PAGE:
Also, outside ID numbers can be put on such cartons, and latex-covered return from the retail vendor cards can be put in the carton (but not inside individual product packaging).
And, as described below, the use of, e.g., 123456 17 instead of 123456 23 17 on a return card, adds security.
In another example, consider an ID number with four appended random fields:
The blank digit position shown with an underline is described below. 123456 23 may be put on the outside of a shipping carton containing ten products. 123456 23 17 may be latex-covered and put on a return from the retail vendor card and located inside the carton, but not inside individual product packaging.
Ten ID numbers using 123456-- 23 17 79 may be used as follows, one on the outside of each product package:
1234560 23 17 79
1234561 23 17 79
1234562 23 17 79
1234563 23 17 79
1234564 23 17 79
1234565 23 17 79
1234566 23 17 79
1234567 23 17 79
1234568 23 17 79
1234569 23 17 79
Each may be applied to ten respective product package's outside. The additional digit in each of these ID numbers (in the seventh position from the left, shown underlined) uniquely identifies each of the ten products, for the batch serial number 123456, and may conveniently be considered as part of the serial number portion of the ID number for individual products. Each product may also have a return card inside its packaging, each with one of the following ID numbers:
1234560 23 17 79 10
1234561 23 17 79 10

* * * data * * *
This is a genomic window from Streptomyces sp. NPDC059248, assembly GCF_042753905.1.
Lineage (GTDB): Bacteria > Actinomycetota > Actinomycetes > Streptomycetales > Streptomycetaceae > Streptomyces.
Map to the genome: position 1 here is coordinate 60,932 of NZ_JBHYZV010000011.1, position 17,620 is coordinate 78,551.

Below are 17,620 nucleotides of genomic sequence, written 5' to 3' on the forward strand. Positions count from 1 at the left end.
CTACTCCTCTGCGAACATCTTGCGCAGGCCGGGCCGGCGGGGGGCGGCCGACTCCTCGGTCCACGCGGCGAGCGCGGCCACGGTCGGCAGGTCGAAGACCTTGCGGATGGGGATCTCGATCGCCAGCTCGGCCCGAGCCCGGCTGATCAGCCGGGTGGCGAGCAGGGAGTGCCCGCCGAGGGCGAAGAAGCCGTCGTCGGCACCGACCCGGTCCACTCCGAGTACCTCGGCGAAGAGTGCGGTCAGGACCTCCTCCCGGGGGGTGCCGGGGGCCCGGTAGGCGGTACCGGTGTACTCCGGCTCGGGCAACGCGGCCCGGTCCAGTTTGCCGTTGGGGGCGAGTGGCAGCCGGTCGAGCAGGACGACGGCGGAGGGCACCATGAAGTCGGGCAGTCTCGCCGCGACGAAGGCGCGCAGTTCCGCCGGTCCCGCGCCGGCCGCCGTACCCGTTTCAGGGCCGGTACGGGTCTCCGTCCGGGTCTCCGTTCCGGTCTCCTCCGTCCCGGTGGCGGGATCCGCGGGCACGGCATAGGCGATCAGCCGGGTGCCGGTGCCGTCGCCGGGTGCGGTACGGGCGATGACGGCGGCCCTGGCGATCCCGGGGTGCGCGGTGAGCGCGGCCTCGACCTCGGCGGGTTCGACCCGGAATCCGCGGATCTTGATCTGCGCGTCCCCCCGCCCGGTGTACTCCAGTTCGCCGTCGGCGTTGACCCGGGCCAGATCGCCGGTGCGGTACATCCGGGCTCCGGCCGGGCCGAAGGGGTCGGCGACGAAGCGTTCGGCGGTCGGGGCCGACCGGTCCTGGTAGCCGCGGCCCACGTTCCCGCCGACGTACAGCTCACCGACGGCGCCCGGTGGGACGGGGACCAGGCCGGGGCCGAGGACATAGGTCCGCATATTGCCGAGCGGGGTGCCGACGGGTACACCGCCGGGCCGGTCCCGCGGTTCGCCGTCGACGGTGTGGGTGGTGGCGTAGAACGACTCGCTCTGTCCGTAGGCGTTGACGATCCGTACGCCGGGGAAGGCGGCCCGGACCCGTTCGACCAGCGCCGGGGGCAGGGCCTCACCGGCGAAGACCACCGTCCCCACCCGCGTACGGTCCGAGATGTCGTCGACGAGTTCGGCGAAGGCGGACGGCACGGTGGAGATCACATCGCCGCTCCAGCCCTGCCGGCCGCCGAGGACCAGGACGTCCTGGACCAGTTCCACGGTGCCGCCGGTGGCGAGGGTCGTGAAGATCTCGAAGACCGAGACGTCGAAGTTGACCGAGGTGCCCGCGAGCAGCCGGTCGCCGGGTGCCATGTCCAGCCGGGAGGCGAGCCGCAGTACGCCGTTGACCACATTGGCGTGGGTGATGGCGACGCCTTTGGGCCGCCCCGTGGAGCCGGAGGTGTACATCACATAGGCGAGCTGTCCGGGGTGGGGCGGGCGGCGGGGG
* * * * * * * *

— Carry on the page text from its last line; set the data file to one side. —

1234562 23 17 79 10
1234563 23 17 79 10
1234564 23 17 79 10
1234565 23 17 79 10
1234566 23 17 79 10
1234567 23 17 79 10
1234568 23 17 79 10
1234569 23 17 79 10
If this type of embodiment were used, one risk is that a savvy counterfeiter obtaining one correct ID number from a return card, such as 1234567 23 17 79 10 in this example, might correctly deduce nine other authorized ID numbers, those others between: 1234560 23 17 79 10 and 1234569 23 17 79 10, inclusive.
Because of the difference in the number of digits in ID numbers for respective locations, when ID numbers are read it may readily be automatically determined by apparatus where that ID number was read from, whether from the outside of the carton of ten products, from inside the carton on the carton's return card, from on the outside of an individual product or from the return card inside the individual product package.
In the event of counterfeiting of authorized ID numbers such as these, knowledge of which random digits have been copied provides useful information, e.g., when and/or from where the ID numbers were copied. For example, if:
(and other similarly constructed ID numbers) were found on a counterfeit product, a counterfeiter learned correct ID numbers for three places: the outside of the carton, inside the carton, on the outside of an individual product, but not for the product's return card. This would indicate that the counterfeiter had access to the outside of the products' individual packaging for copying, since all random digits up to that point are correct.
However, in some embodiments it may be preferred to increase security. For example, additional security may be realized if the random fields are used more sparingly. For example, while 123456 23 may be used on the outside of the carton of ten products, only 123456 17 may be used on the carton's return card (instead of 123456 23 17). 1234560 79 (the first of ten similar ID numbers corresponding to the above) may be used on the outside of an individual product, and 1234560 10 (again, the first of ten) used on the return card inside an individual product package. Now, for example, knowledge of a valid ID number from the outside of an individual product, 1234560 79 in this example, does not inform of the corresponding random field for the outside of the carton of ten such products (23), or of the corresponding random field used inside the carton on the carton's return card (17). Thus, higher security is realized.